KapohoKine Adventures (KKA), an eco-tourism company based in Hilo and with islandwide operations, confirmed that it has suspended booking zipline tours pending a full evaluation on the soil composition and structural integrity of the lines.
The entrance to the Honoli'i Outpost KapohoKine Zip Line Course
In September, a not-yet-operational line that was undergoing final testing at Lava Hotline’s site by the company that installed it, failed. One construction worker was killed and another seriously injured.
KKA has used Lava Hotline exclusively for its zipline tours. Lava Hotline closed the operation pending evaluation and KKA will not book tours at other ziplines until the causes of the accident are fully understood.
“KKA wants to see the reports of the soil, structural engineering and architectural consultants that Lava Hotline retained to evaluate the ziplines,” said KKA co-owner Tony DeLellis. Those evaluations are underway on the seven other Lava Hotline ziplines in the same area as the one that failed. Lava Hotline zipline is owned by KKA partner Gary Marrow.
KapohoKine Zip Line
Launched in 2004 from a garage in Kapoho (hence the name), KapohoKine Adventures has helped shape Hawaii Island’s new age of tourism.
“We provide guests to Hawaii Island the best experience possible, introducing them to what makes this island unique, with its volcanic eruptions, incredible vistas and seascapes and we do it in a way that is a cut above what was being offered when we started,” said DeLellis.
KKA is continuing its popular eco-tours, minus zipline experiences.
KapohoKine Ziplines have been suspended indefinitely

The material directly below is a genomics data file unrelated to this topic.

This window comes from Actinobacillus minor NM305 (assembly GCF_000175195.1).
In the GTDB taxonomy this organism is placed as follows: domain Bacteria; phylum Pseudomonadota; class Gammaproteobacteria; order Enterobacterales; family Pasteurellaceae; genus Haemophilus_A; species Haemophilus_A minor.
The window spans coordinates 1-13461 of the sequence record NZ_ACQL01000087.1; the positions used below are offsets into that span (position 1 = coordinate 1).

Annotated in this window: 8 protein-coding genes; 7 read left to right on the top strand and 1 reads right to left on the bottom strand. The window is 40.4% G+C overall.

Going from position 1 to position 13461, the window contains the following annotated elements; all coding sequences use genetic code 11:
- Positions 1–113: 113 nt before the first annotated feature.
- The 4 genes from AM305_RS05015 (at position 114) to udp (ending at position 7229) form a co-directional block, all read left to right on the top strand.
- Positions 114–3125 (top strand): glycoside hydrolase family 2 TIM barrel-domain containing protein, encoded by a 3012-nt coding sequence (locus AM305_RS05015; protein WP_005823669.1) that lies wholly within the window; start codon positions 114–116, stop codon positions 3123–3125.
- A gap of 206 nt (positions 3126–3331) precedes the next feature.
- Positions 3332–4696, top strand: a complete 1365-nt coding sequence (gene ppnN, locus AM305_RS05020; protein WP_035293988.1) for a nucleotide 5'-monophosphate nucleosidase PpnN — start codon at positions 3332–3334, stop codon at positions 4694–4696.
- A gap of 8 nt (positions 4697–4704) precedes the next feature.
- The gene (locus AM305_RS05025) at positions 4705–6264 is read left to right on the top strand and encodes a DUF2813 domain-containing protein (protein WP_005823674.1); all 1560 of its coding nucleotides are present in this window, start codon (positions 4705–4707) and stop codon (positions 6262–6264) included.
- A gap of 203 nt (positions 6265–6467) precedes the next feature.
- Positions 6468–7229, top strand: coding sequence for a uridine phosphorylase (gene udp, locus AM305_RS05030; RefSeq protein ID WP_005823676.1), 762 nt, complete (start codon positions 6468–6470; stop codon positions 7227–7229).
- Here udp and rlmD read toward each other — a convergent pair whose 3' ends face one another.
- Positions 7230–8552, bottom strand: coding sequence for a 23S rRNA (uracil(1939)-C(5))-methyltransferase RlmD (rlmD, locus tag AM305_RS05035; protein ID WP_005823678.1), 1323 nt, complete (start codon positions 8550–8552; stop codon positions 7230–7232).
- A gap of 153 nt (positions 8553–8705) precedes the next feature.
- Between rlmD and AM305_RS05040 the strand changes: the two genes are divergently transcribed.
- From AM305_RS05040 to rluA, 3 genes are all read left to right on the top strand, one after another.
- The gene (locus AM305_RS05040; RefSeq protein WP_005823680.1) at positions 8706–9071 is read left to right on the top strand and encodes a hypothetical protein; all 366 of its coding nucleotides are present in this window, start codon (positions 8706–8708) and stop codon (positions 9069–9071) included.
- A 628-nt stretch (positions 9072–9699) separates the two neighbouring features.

With one 2004 Chevy Suburban and one guide (co-owner Gary Marrow), the partners began their specialized eco-adventures, marketing heavily to cruise line visitors. In 2007, the company moved its expanding fleet out of the Kapoho garage into a 4,800 sq. ft. baseyard in Pepeekeo.
Then the economy and the island’s cruise line passenger count plunged the following year. The company scrambled and has managed to survive. DeLellis is proud that even during the tough economic times, KKA never let go of any of its 25 employees.
As discerning visitors look for more meaningful experiences, the KKA ohana (Hawaiian for family) searches for ways to reshape and improve eco-tourism, by developing experiences suited to visitors on both sides of Hawaii Island.
“Our tours are as much about education and preservation of the environment as they are about an exciting adventure,” says DeLellis.
KKA’s outdoor adventures include road trips through lava country in Puna, interpretive walks at Hawaii Volcanoes National Park, barbeques at KKA’s partner macadamia nut and honey farm, helicopter and aerial flights above secluded native rainforests, cascading waterfalls and craters.
Zipline adventures, long used as transportation in mountainous regions and at ski resorts, become a worldwide attraction for eco-travelers and Hawaii Island allows ziplines on agricultural land as an open area recreational use. KKA added them to its menu of services in 2010.
While KKA suspended booking any zipline tours, pending the reviews by specialists, it continues its other high-value tours. On a given day, the Hilo-based eco-tour company will field 18 vehicles (14 from Hilo, four from a second base in Kona that opened in 2009) and as many as 250 visitors. Customers range from local school children to honeymooners and eco-tourists of all ages.
KKA has a storefront on Waianuenue Avenue in Hilo, which carries eco-adventure gear from Patagonia and Keen footwear, plus locally made jewelry and Atebara snacks. The store is also a gathering place where people talk story about their adventures as well as enjoy downtown Hilo.
KKA and its partners also have a strong sense of stewardship when it comes maintaining and celebrating the natural beauty of Hawaii. The KapohoKine team regularly cleans up litter along the highway and the slopes of Mauna Kea, and contributes to many local charity fundraisers.
“We’re honored that groups big and small, from St. Joseph’s School in Hilo to national organizations such as the Make A Wish Foundation, have approached us for help,” said DeLellis. “It’s so fulfilling to be able to help local and national groups experience the wonder of Hawaii Island where they otherwise might not be able to.”
For more information on KapohoKine Adventurers, visit http://www.kapohokine.com.
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